The Hills of Alfama
Lisbon is the oldest city in Western Europe, and the oldest district of this very old city is Alfama. Planted just beneath the Castelo de São Jorge, Alfama was the seed from which the rest of Lisbon sprung.
Alfama has become the gate through which many tourists enter Lisbon, because it’s here that the cruise ships disembark. For this reason, we had come to associate the neighborhood with slow-moving swarms of umbrella-following zombies, and had been immune to its considerable charms. It’s hard to appreciate architecture, when your imagination is distracted with the idea that the woman carrying the umbrella is actually on the run from zombies. Oh no! She’s paused too long in front of that statue, and they’ve surrounded her! Is she trying to talk to them? “Lady, you can’t reason with zombies! Run!!”
But once we stopped being idiots, and started to pay attention to Alfama itself, it was a shock to realize how beautiful the neighborhood is. The alleys are so twisty and small, it borders on lunacy. Many of the buildings are in disrepair, although this doesn’t stop them from being occupied. And the other half, the ones that have been renovated, are all vacation rentals.
We couldn’t help but notice the anti-tourism sentiment running through Alfama. It would be impossible not to notice; the graffiti literally says “Fuck Airbnb”, or “Save Alfama from Tourism”. And it’s just as impossible not to understand. This neighborhood has been utterly transformed by the Airbnb phenomenon. Some of that change has been positive; now that there’s money to be made, historic structures are actually being refurbished. But long-time locals are being pushed out. If you’re a Portuguese person who wants to live in Alfama, you can forget about finding an affordable apartment.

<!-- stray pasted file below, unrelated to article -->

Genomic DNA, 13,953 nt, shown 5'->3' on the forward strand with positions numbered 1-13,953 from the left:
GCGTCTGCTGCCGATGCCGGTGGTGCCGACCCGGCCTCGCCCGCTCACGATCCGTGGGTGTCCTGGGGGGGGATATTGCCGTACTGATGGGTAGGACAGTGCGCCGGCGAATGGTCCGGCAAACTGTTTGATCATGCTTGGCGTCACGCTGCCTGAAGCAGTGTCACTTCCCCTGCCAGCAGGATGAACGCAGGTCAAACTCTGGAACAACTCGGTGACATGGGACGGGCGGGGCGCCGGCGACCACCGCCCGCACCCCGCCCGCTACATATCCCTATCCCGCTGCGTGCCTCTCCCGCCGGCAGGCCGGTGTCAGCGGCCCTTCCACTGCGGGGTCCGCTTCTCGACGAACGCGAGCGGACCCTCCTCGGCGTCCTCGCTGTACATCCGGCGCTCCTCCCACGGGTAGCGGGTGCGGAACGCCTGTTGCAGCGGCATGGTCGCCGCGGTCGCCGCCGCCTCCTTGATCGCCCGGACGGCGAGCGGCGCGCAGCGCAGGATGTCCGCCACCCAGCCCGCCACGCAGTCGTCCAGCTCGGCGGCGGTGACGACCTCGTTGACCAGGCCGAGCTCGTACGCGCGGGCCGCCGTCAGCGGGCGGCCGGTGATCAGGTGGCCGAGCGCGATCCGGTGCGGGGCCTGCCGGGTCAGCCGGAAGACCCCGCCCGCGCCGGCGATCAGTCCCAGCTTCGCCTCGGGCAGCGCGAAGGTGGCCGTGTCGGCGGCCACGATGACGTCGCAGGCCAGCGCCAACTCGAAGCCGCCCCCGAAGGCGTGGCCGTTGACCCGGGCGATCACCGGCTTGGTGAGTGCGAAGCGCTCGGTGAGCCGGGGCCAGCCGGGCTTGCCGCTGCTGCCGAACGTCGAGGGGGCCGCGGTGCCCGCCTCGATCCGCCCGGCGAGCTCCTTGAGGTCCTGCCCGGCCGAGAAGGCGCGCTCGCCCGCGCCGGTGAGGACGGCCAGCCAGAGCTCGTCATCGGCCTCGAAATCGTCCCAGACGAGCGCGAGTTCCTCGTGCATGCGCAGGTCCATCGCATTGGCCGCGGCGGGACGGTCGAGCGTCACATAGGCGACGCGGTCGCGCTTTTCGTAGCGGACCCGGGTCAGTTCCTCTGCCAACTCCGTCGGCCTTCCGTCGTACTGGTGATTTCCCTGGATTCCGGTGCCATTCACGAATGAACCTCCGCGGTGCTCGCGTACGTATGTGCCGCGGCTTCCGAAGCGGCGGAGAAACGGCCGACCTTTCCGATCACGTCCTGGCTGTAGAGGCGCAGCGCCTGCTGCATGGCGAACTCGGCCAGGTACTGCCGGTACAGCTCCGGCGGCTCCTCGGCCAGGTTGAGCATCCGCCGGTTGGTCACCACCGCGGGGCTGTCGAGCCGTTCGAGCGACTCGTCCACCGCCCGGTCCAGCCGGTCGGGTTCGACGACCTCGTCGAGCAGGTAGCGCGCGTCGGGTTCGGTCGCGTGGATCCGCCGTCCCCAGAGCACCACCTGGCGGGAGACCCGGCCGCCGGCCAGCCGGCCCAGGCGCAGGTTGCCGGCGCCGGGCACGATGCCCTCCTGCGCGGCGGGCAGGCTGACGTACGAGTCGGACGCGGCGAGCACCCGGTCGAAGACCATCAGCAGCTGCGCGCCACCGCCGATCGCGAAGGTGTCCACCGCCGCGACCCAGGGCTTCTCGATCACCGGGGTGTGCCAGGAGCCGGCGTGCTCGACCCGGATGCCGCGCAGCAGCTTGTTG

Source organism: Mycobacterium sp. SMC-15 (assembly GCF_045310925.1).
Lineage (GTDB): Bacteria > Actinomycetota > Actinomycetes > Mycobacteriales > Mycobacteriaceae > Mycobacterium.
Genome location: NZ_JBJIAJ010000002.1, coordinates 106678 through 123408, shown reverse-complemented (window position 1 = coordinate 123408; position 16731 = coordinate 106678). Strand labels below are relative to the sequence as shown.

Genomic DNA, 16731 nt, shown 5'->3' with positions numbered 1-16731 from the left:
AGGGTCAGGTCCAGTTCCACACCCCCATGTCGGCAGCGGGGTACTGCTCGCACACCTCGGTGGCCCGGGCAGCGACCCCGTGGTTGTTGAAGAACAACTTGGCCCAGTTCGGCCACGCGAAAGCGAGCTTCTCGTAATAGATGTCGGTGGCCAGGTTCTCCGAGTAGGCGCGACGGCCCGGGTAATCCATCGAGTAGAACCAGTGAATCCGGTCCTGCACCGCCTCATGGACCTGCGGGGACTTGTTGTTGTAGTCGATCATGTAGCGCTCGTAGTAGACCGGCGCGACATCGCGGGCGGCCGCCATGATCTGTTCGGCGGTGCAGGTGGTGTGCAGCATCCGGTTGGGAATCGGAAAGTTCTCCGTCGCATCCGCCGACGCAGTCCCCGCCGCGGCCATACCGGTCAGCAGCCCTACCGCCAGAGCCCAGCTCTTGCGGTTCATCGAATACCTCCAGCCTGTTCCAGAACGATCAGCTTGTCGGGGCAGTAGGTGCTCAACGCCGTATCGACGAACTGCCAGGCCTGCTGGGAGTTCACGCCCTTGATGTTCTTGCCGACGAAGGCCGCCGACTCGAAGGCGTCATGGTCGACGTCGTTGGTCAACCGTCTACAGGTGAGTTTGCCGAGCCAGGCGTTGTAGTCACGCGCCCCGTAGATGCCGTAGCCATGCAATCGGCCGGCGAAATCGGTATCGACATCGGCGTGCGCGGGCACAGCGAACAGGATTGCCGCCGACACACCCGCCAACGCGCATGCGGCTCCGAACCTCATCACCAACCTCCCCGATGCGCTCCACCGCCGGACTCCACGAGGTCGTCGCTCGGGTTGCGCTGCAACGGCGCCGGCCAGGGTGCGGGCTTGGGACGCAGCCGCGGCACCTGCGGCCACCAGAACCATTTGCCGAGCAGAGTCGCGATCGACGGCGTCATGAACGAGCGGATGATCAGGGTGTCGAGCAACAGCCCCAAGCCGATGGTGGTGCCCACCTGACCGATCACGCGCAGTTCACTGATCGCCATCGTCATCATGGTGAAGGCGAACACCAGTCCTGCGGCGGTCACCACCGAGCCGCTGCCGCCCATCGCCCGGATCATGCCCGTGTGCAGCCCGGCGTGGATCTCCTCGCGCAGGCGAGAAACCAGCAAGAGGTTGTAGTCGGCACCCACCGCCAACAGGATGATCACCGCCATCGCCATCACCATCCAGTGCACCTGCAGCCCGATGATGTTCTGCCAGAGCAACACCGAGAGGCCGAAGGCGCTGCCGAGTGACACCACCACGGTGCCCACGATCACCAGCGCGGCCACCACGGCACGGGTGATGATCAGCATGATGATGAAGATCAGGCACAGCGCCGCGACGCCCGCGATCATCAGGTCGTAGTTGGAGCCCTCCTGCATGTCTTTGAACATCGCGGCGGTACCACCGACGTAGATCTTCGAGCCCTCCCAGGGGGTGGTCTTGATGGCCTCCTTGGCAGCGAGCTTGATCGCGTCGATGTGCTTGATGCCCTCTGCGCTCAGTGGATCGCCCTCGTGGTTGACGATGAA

Authenticity hasn’t been completely snuffed out. For every two hipster cafés, there’s one old-time ginja joint selling shots for a euro. Some restaurants are still serving fairly-priced meals. And plenty of locals do live here; you’ll spot them shuffling slowly up the hills on the way back from the market, or hanging out on stools in front of their homes. I imagine their places are rent-controlled. (Look closely, and you’ll see the Airbnb wolves drooling in the darkness, waiting for these old-timers to kick the bucket.)
At least some people in Alfama seems to understand that these old-timers are the heart of the neighborhood. Spread out around the neighborhood, a series of portraits called “Alma of Alfama”, or the “Soul of Alfama”, introduces some of the locals. At the public washing basins, we read about an older woman who’s been doing laundry every day since she was a girl. And then we looked inside the washrooms, and there she was: still at work.
There is no lack of touristy sights in Alfama, including churches, museums and viewpoints, but you don’t have to visit any of these to have a great day in the neighborhood. Take your camera, throw your map into the garbage, and lose yourself deliberately among the alleys. Regardless of where you end up, or which corners you turn, you’re guaranteed to be enchanted.